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[pct-l] border troubles, north-south hike

FYI - last week my Dad was out riding the trail out of Cibbets (sp?) Flat
campground (between Boulder Oaks and Mt. Laguna).  He was approached by
illegals who asked him and his riding companion for water and directions to
San Diego, which he willingly gave.  They "thanked" him by breaking a window
of his pickup and stealing his cell phone.  (Sigh.)  Of course, not everyone
you meet will be like that, but like Charlie said, we're talking fairly
desperate people here.  Please exercise due caution out there... 'nuff said.

About doing the trail north to south, the biggest problem (as you probably
know) is that it can get tricky in the Sierra.  You usually have to wait
until at least mid-June but more usually late June or early July before you
can leave Manning Park, which gets you into the highest part of the trail in
September or October, which is a pretty "iffy" time up there.  An early
winter storm can put you in some serious trouble.  It really depends on the
year, how fast a hiker you are and how prepared you are for anything.  '95
was a good year for it because we had a very late winter.  Peter and Debbie
and Jane and Flicka were able to enjoy some pretty decent weather in the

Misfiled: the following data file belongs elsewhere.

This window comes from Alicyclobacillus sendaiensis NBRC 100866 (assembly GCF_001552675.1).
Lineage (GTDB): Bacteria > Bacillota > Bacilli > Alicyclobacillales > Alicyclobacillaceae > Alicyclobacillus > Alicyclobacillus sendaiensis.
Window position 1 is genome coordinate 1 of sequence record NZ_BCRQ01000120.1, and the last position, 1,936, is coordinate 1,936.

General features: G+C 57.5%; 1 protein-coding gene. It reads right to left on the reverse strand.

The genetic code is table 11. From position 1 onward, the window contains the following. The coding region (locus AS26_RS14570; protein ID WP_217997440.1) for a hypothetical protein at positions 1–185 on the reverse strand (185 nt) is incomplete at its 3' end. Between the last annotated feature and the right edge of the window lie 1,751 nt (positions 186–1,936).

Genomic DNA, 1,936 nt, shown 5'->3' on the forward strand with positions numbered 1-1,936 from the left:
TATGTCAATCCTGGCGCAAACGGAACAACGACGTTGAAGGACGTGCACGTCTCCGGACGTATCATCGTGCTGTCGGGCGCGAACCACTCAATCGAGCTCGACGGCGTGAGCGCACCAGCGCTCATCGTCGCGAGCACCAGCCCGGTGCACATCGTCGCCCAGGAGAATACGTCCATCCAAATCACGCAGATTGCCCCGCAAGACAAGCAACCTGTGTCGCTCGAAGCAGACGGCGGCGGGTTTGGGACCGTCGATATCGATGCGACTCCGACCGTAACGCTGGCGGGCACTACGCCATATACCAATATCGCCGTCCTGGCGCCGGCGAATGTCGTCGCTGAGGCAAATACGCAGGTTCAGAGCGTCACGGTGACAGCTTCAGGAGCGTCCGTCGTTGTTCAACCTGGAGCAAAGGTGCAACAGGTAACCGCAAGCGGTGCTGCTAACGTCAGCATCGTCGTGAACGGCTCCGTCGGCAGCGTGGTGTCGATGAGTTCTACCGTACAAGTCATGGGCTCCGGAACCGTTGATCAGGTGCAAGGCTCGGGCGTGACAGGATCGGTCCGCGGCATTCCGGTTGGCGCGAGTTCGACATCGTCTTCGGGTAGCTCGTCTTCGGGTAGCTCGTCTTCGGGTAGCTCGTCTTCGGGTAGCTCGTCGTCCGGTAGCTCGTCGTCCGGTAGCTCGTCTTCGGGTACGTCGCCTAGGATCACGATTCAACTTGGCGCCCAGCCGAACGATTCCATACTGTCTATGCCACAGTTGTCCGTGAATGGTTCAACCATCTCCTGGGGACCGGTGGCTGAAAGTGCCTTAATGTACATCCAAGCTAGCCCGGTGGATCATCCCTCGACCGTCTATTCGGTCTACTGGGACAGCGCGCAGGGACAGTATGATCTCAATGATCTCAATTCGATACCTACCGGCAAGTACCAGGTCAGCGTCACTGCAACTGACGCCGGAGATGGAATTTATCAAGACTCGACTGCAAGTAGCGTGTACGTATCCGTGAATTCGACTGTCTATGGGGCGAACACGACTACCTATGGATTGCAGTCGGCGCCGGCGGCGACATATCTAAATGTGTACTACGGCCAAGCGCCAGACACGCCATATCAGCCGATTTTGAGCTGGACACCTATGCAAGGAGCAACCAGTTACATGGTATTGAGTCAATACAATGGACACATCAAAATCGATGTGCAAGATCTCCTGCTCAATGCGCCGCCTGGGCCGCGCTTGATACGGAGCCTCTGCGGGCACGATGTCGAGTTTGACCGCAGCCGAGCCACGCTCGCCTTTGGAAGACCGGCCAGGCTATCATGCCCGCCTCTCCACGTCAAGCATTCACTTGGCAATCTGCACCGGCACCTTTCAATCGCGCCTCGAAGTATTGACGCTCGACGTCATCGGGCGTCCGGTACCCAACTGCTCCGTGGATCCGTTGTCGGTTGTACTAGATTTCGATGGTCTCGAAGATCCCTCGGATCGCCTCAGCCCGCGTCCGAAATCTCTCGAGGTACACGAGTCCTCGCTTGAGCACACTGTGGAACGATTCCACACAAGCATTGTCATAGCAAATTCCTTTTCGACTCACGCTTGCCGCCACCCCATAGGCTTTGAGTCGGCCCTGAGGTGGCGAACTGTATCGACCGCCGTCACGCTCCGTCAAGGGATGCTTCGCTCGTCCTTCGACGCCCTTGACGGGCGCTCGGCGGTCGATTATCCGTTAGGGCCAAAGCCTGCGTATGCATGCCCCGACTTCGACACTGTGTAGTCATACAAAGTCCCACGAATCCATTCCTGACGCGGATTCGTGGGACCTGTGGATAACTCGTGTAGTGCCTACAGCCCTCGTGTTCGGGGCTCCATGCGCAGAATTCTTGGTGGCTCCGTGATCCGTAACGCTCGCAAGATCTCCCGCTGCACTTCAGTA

Sierra and miss most of the snow that all the northbounders had struggled
through until August.  '96, however, had some pretty significant snowfall
early, which kept the guys who were attempting the yo-yo from being able to
finish, but some other folks did make it southbound.  There's also a good
chance that the desert will be drier in the fall than in the spring, but
again, there are no guarantees.  It's usually not quite as pretty, with less
desert flowers to perk up the landscape.  I've also heard that some places
just aren't as well marked for southbounders, although there are plenty of
confusing and poorly marked places no matter what direction you're headed.
 (I haven't done it myself, I just used to work at the PCTA office and heard
all the reports hikers called in.)  

No matter what direction you're going, please, please call in to the PCTA
office (it's a toll-free call) and report the trail conditions.  That way
they can pass on any important information to other trail users, and you can
get the reports they've made of what's ahead for you.  It can save you and
others a lot of trouble and it can help the PCTA and the Forest Service know
where trail work is most needed.  

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